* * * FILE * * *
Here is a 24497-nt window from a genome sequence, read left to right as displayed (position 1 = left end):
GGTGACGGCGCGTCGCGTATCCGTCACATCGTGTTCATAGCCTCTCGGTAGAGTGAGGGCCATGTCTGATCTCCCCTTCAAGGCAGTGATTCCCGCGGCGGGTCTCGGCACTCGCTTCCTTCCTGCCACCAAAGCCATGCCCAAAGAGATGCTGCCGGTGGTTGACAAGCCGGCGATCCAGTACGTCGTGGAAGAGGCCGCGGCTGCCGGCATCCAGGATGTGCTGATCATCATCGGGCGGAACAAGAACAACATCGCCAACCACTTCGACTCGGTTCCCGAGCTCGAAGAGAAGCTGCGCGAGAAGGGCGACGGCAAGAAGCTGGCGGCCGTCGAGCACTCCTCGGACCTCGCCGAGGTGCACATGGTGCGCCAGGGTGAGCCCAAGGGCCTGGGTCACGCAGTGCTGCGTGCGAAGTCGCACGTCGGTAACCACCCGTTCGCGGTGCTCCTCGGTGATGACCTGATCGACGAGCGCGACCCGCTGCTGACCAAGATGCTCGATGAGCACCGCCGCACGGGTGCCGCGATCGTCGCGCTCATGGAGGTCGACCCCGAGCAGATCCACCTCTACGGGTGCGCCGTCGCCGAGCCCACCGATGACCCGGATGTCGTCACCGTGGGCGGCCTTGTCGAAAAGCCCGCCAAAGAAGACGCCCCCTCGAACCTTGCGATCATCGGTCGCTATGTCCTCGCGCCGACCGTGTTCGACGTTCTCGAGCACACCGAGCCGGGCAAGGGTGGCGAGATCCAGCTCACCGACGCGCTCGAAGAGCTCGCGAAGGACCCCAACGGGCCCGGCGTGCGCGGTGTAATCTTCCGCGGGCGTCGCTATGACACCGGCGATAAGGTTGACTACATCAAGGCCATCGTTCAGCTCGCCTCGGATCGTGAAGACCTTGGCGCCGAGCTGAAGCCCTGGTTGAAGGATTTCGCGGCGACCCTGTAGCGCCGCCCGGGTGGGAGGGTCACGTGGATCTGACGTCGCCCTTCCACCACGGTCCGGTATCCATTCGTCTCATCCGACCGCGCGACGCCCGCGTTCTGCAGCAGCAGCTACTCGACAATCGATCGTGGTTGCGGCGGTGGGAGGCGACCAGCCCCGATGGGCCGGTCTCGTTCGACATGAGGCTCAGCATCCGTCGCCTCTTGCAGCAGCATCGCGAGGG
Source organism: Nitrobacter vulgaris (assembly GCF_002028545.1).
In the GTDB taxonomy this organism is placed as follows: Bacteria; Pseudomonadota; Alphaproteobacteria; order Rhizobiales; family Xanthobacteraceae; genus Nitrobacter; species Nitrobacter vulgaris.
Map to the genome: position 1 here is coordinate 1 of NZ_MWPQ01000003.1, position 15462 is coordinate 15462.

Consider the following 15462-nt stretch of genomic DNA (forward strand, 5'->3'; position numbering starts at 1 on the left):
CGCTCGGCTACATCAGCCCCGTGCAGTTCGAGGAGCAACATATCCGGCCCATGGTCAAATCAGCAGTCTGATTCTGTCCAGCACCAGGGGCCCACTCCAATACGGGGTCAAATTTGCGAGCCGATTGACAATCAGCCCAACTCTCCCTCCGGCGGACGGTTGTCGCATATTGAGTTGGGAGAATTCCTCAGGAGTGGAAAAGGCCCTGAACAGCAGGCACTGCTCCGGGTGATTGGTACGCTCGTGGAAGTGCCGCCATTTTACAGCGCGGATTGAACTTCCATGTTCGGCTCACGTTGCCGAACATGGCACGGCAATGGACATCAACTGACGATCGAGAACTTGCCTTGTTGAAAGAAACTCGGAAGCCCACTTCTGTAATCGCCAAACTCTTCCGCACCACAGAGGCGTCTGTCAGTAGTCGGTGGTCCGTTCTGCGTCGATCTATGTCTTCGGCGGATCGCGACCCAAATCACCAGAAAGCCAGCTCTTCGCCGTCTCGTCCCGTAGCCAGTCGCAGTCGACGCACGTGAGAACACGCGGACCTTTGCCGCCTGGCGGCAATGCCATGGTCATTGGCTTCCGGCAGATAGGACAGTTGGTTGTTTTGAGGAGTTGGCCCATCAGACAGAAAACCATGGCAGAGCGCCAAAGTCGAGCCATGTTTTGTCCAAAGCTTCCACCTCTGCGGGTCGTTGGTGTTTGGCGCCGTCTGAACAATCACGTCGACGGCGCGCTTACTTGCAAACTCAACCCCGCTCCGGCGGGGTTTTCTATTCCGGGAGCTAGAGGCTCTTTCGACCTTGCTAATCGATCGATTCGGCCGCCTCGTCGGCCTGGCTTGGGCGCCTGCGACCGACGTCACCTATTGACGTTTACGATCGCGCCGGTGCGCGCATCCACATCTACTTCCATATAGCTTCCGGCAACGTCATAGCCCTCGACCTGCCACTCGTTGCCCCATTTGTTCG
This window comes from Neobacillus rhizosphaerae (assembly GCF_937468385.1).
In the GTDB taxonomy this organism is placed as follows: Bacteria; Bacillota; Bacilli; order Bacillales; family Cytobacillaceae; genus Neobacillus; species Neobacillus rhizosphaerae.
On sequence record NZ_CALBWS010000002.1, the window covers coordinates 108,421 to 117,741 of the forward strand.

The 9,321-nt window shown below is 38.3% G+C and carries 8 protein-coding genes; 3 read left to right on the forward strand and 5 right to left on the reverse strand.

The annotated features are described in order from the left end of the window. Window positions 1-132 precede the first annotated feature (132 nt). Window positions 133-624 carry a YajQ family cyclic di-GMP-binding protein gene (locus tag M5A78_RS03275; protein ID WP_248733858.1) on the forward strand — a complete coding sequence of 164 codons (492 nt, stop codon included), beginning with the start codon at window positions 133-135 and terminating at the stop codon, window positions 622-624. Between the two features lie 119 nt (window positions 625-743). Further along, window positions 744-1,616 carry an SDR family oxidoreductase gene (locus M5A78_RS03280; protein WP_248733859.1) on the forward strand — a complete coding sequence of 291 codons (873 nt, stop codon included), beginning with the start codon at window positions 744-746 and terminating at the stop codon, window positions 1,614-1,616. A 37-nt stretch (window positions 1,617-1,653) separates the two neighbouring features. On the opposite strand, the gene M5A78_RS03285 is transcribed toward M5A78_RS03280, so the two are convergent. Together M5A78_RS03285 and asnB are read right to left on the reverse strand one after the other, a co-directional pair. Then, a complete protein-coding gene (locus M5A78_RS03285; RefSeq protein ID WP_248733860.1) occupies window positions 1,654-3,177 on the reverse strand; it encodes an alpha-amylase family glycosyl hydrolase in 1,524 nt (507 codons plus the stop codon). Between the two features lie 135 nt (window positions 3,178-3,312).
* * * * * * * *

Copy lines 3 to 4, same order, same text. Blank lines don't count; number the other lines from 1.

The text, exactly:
Source organism: Nitrobacter vulgaris (assembly GCF_002028545.1).
In the GTDB taxonomy this organism is placed as follows: Bacteria; Pseudomonadota; Alphaproteobacteria; order Rhizobiales; family Xanthobacteraceae; genus Nitrobacter; species Nitrobacter vulgaris.